Yesterday the Petitioners in the Al Odah case submitted their brief to the Supreme Court. At issue in the case is whether detainees at Guantanamo Bay have constitutionally protected rights to habeas corpus and due process. In February, the D.C. Circuit Court of Appeals held that the elimination of habeas corpus rights for Guantanamo detainees under the Military Commissions Act did not violate the Suspension Clause of the Constitution because that clause does not apply to aliens held outside of U.S. sovereign territory.
The Supreme Court originally refused to hear the case, but in a highly unusual move, it later reversed itself and granted cert. The case, which seems likely to produce a historically significant opinion one way or the other, is scheduled for oral argument in December.
I've read through the brief submitted on behalf of the detainees (full text here), and it's quite compelling. I don't think the D.C. Circuit's bright-line holding that the Suspension Clause doesn't apply to foreigners held outside of U.S. sovereign territory is likely to hold up. It flies in the face of the Supreme Court's Rasul decision and it's just too rigid a rule, particularly if you're going to define Guantanamo Bay--a place that has long been under U.S. control and subject to U.S. law--as being outside of U.S. sovereign territory (as the brief notes, even the iguanas at Guantanamo are protected by U.S. law). Plus, if the Supreme Court agreed with the D.C. Circuit on this technical point, I find it hard to understand why they would have reversed themselves and agreed to hear the case.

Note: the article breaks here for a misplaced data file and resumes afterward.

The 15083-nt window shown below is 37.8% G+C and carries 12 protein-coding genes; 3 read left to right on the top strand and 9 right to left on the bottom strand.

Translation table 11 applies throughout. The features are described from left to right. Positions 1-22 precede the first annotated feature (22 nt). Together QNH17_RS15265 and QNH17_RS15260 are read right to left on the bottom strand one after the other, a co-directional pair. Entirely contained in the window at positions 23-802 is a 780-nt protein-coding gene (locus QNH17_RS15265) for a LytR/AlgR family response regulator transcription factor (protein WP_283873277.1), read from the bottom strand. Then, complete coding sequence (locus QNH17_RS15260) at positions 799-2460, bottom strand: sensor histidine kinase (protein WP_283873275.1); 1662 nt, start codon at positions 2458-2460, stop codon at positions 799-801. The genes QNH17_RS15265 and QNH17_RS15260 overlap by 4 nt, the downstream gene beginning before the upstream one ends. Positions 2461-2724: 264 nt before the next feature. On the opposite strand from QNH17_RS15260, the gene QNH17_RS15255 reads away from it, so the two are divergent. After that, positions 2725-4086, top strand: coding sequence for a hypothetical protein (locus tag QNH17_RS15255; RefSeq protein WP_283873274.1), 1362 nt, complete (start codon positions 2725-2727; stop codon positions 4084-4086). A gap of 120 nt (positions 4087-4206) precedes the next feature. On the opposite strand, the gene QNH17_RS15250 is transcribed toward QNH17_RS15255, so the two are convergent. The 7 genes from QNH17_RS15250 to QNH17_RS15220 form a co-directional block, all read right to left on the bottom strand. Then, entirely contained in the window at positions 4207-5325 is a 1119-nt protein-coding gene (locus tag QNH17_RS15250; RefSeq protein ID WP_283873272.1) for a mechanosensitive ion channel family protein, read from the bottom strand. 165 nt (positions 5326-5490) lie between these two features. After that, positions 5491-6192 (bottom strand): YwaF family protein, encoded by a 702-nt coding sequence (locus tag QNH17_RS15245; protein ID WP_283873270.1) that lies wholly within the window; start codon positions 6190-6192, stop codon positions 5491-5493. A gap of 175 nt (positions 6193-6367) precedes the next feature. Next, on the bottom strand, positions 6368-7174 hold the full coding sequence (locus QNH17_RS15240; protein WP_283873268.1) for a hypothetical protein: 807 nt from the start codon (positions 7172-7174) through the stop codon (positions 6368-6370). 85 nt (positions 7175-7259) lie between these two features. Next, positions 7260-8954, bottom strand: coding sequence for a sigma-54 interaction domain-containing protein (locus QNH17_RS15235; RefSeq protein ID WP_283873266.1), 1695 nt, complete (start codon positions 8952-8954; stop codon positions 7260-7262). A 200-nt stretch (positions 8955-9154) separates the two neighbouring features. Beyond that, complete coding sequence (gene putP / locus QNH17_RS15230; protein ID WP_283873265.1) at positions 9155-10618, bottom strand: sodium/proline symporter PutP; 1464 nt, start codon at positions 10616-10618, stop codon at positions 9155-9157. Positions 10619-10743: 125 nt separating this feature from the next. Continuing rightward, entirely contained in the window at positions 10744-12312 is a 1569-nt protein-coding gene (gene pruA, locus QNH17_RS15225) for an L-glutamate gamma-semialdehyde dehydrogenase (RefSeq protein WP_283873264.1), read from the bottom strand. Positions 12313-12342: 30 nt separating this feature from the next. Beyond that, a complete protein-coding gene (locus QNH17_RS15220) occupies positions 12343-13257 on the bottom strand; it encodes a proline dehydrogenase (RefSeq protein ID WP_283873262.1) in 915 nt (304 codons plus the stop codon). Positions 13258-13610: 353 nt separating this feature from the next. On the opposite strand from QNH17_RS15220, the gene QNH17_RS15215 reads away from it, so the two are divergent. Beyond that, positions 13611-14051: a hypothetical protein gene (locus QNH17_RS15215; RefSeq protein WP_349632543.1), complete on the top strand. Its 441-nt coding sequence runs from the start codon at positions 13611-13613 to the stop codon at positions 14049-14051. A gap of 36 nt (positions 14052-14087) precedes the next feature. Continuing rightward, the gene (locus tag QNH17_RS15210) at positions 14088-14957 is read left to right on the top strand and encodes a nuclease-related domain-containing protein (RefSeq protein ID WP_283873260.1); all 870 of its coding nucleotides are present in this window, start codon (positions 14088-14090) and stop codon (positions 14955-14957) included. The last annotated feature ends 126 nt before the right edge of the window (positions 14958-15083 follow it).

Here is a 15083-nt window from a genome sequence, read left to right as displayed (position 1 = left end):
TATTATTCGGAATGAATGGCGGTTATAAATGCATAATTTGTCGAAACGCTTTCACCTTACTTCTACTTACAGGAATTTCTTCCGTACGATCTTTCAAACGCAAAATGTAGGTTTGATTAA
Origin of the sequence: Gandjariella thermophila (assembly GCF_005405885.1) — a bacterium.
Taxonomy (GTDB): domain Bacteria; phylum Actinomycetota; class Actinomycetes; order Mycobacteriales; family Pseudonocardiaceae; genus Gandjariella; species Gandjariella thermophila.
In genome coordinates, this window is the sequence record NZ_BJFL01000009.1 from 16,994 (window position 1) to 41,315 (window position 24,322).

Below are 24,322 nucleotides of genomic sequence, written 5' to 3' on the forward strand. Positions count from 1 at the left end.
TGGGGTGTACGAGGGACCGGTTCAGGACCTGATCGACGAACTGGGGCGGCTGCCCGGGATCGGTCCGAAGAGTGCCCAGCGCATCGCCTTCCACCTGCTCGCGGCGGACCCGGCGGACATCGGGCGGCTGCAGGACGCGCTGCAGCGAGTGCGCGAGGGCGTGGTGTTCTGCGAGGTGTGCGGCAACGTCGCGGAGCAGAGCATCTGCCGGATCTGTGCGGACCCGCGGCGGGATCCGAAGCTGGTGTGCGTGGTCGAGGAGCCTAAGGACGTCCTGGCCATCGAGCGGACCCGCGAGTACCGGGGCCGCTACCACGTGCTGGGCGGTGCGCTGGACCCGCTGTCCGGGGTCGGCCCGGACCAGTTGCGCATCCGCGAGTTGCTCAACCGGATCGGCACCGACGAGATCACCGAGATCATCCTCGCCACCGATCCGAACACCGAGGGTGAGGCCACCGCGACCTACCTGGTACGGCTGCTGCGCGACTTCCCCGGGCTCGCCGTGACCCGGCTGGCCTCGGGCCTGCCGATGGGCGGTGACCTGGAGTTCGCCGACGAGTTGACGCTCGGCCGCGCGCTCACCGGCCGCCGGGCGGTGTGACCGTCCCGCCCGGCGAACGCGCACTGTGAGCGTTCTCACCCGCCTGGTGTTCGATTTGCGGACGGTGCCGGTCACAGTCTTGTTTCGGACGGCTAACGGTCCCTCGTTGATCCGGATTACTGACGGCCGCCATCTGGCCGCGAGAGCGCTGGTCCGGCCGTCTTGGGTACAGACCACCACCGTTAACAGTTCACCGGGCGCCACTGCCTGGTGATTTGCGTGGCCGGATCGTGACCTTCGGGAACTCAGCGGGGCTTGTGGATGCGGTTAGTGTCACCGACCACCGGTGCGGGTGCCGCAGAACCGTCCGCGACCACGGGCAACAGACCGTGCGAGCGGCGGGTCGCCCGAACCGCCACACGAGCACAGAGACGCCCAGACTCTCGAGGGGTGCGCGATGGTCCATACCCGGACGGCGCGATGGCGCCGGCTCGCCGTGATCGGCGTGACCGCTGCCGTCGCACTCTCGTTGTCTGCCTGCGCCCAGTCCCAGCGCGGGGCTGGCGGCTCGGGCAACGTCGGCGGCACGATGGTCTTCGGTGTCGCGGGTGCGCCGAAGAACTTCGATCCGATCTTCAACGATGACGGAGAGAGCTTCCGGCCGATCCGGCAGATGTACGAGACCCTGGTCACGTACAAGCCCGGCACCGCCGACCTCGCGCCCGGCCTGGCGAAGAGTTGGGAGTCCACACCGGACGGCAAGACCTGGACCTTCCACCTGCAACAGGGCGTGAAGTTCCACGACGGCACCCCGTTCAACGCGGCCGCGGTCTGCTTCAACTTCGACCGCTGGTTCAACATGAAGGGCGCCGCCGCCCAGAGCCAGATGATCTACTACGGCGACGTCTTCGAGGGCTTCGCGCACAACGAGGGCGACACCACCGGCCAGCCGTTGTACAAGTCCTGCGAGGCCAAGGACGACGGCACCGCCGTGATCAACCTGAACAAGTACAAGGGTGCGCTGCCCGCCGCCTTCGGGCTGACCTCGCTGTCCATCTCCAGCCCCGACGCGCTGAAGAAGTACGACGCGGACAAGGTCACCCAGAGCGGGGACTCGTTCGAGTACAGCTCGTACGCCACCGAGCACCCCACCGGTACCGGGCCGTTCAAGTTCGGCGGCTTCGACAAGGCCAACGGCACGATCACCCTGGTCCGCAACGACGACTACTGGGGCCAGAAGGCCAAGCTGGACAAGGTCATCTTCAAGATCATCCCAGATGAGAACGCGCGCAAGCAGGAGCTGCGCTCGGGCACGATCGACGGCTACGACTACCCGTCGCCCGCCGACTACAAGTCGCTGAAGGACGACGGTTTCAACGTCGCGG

So if we assume that the Suspension Clause does apply to detainees at Guantanamo, the question then becomes: has Congress either validly suspended habeas or provided an "adequate and effective" substitute for it? Under the terms of the Suspension Clause, Congress is only allowed to suspend habeas corpus in cases of "rebellion and invasion"--which is pretty clearly not the case here. So the ultimate issue is whether the Combatant Status Review Tribunals established by the President and ratified by Congress are an adequate and effective substitute for habeas under the holding of Swain v. Pressley, 430 U.S. 372, 382 (1977) ("[T]he substitution of a collateral remedy which is neither inadequate nor ineffective to test the legality of a person's detention does not constitute a suspension of the writ of habeas corpus.").
And this is where the Petitioners' brief is particularly compelling.